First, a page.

Taking all this into account, the team found that the inoculation videos improved people’s ability to detect misinformation and increased their confidence in being able to do so again. The clips also improved the quality of “shared decisions”: whether or not to disseminate harmful content.

Successful Results

This is the first “real-world field study” of inoculation theory on a “social networking” platform, with a very significant sample and published in indexed journals.

Study shows how a single viewing of a clip from a film intentionally manipulated to inoculate misinformation increases awareness of it.

“Our research provides the necessary proof of concept that the principle of psychological inoculation can be easily scaled among hundreds of millions of users worldwide”[5]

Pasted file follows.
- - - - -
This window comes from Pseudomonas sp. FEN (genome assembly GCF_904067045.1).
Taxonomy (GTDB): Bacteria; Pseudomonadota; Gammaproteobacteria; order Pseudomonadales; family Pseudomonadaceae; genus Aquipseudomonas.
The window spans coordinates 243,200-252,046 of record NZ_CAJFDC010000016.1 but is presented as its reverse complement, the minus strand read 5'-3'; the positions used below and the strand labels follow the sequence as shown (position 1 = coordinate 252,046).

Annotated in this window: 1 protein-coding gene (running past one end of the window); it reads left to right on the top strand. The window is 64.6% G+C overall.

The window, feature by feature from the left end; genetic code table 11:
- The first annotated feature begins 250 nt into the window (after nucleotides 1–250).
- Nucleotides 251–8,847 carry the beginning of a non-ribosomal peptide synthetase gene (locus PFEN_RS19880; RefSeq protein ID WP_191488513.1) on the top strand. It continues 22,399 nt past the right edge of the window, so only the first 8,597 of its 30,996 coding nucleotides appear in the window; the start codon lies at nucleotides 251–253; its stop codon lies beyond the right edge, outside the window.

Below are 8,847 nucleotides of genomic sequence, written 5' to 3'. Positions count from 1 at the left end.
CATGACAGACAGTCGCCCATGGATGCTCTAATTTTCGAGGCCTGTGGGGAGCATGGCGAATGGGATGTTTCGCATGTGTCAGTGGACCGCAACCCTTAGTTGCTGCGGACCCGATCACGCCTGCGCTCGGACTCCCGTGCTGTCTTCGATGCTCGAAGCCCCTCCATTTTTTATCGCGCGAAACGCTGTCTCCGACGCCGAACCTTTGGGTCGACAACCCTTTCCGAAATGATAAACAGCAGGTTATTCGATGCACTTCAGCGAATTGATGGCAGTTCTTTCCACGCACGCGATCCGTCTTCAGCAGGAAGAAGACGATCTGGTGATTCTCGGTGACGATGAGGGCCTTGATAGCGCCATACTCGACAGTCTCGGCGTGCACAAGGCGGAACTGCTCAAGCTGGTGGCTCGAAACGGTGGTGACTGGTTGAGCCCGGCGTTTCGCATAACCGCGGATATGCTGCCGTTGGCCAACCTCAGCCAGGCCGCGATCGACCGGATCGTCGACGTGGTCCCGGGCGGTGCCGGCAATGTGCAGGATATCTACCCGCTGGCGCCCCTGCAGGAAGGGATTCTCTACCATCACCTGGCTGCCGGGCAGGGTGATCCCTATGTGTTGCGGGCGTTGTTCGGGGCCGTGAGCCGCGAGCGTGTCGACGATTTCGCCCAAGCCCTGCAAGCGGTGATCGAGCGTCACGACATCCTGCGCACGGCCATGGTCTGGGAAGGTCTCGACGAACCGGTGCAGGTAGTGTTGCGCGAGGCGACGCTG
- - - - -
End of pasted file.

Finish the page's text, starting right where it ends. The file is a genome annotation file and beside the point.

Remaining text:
Professor Sander van der Linden

The paper’s lead author, Dr. Jon Roozenbeek, of SDML Cambridge, describes the team’s videos as “source independent,” avoiding the biases people have about where information comes from and how it matches, or doesn’t match, what they already believe.

YouTube has more than two billion active users worldwide. Our videos could easily be embedded in YouTube’s advertising space to prevent misinformation,” said study co-author Professor Sander van der Linden, director of the Social Decision-Making Lab (SDML) in Cambridge, who led the work.[6].

Practical Applications